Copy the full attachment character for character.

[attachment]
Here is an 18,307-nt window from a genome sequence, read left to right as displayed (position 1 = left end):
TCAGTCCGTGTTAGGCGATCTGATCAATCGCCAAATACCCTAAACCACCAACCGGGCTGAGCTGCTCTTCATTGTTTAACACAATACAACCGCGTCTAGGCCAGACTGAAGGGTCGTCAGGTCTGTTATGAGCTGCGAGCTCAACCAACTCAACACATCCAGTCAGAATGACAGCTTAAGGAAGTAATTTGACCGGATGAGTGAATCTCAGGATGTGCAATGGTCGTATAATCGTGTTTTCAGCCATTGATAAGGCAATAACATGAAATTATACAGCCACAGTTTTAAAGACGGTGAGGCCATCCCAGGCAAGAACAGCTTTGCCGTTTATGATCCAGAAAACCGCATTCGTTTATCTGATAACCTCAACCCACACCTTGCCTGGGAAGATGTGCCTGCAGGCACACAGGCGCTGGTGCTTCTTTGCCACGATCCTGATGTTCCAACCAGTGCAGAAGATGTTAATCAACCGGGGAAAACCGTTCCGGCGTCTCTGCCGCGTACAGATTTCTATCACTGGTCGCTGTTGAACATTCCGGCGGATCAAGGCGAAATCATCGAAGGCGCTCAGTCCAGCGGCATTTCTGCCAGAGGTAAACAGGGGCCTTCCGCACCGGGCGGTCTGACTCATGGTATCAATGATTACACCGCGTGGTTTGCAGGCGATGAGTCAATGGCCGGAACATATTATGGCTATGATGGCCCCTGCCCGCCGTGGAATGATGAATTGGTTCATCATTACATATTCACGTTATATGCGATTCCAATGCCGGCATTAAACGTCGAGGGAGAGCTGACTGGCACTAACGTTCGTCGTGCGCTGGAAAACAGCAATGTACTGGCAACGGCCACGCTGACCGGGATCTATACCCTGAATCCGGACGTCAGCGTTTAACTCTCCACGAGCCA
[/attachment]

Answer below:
Here is an 18,307-nt window from a genome sequence, read left to right as displayed (position 1 = left end):
TCAGTCCGTGTTAGGCGATCTGATCAATCGCCAAATACCCTAAACCACCAACCGGGCTGAGCTGCTCTTCATTGTTTAACACAATACAACCGCGTCTAGGCCAGACTGAAGGGTCGTCAGGTCTGTTATGAGCTGCGAGCTCAACCAACTCAACACATCCAGTCAGAATGACAGCTTAAGGAAGTAATTTGACCGGATGAGTGAATCTCAGGATGTGCAATGGTCGTATAATCGTGTTTTCAGCCATTGATAAGGCAATAACATGAAATTATACAGCCACAGTTTTAAAGACGGTGAGGCCATCCCAGGCAAGAACAGCTTTGCCGTTTATGATCCAGAAAACCGCATTCGTTTATCTGATAACCTCAACCCACACCTTGCCTGGGAAGATGTGCCTGCAGGCACACAGGCGCTGGTGCTTCTTTGCCACGATCCTGATGTTCCAACCAGTGCAGAAGATGTTAATCAACCGGGGAAAACCGTTCCGGCGTCTCTGCCGCGTACAGATTTCTATCACTGGTCGCTGTTGAACATTCCGGCGGATCAAGGCGAAATCATCGAAGGCGCTCAGTCCAGCGGCATTTCTGCCAGAGGTAAACAGGGGCCTTCCGCACCGGGCGGTCTGACTCATGGTATCAATGATTACACCGCGTGGTTTGCAGGCGATGAGTCAATGGCCGGAACATATTATGGCTATGATGGCCCCTGCCCGCCGTGGAATGATGAATTGGTTCATCATTACATATTCACGTTATATGCGATTCCAATGCCGGCATTAAACGTCGAGGGAGAGCTGACTGGCACTAACGTTCGTCGTGCGCTGGAAAACAGCAATGTACTGGCAACGGCCACGCTGACCGGGATCTATACCCTGAATCCGGACGTCAGCGTTTAACTCTCCACGAGCCA